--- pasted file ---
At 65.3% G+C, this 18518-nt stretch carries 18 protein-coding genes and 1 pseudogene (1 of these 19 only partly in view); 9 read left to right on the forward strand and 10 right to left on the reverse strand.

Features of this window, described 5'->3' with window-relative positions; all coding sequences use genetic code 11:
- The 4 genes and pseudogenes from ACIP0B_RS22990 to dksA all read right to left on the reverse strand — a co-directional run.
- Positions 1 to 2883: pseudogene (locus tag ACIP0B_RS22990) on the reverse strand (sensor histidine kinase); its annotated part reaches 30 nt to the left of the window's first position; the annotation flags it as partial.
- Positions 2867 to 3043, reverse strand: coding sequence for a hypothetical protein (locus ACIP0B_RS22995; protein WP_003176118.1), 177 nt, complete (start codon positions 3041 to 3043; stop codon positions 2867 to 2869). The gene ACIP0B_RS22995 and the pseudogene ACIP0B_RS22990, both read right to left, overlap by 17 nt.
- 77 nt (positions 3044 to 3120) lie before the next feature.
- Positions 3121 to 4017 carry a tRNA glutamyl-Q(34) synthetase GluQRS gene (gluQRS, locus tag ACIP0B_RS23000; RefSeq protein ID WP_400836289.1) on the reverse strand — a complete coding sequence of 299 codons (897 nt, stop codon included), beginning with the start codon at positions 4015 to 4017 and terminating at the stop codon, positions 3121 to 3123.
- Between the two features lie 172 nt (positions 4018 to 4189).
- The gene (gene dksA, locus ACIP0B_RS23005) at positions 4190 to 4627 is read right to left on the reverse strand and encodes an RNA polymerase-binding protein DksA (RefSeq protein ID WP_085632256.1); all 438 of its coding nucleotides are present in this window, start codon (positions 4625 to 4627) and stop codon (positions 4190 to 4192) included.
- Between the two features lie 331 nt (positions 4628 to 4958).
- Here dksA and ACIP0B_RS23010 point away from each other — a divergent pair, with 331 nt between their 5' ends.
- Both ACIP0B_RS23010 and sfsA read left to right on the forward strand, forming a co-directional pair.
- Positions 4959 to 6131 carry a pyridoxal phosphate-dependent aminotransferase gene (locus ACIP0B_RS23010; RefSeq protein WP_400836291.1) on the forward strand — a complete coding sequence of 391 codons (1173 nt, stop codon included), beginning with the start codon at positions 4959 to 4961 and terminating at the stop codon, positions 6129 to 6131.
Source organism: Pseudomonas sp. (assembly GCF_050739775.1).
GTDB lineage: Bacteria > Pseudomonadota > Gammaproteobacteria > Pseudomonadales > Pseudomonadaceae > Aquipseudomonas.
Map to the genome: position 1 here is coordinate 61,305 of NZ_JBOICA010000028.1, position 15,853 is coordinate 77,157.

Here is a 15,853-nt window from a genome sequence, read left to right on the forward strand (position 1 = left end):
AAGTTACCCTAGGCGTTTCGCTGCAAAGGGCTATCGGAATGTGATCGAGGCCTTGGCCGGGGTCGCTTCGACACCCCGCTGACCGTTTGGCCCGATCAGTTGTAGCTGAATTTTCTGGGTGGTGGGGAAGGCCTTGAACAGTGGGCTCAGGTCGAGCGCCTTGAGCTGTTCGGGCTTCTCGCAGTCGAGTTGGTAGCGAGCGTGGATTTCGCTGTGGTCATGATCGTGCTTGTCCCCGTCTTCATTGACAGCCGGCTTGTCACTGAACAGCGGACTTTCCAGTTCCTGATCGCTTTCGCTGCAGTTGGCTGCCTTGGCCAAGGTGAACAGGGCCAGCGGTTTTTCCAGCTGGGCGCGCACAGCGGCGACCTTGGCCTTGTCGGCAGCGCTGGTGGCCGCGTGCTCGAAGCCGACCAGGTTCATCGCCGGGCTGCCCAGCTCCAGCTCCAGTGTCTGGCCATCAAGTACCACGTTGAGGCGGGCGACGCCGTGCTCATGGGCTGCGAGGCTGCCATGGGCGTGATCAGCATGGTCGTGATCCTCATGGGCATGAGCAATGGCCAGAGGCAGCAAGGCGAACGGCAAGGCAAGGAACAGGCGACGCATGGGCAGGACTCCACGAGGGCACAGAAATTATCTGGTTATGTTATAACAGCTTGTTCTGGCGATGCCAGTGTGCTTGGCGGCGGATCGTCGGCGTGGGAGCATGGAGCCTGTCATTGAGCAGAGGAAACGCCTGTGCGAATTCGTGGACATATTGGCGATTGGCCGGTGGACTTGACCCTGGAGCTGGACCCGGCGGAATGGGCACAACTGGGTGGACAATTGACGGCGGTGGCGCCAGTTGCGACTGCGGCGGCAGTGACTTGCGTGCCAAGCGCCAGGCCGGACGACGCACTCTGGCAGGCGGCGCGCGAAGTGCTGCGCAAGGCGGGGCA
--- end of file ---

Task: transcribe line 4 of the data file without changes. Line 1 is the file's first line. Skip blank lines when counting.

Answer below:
- Positions 1 to 2883: pseudogene (locus tag ACIP0B_RS22990) on the reverse strand (sensor histidine kinase); its annotated part reaches 30 nt to the left of the window's first position; the annotation flags it as partial.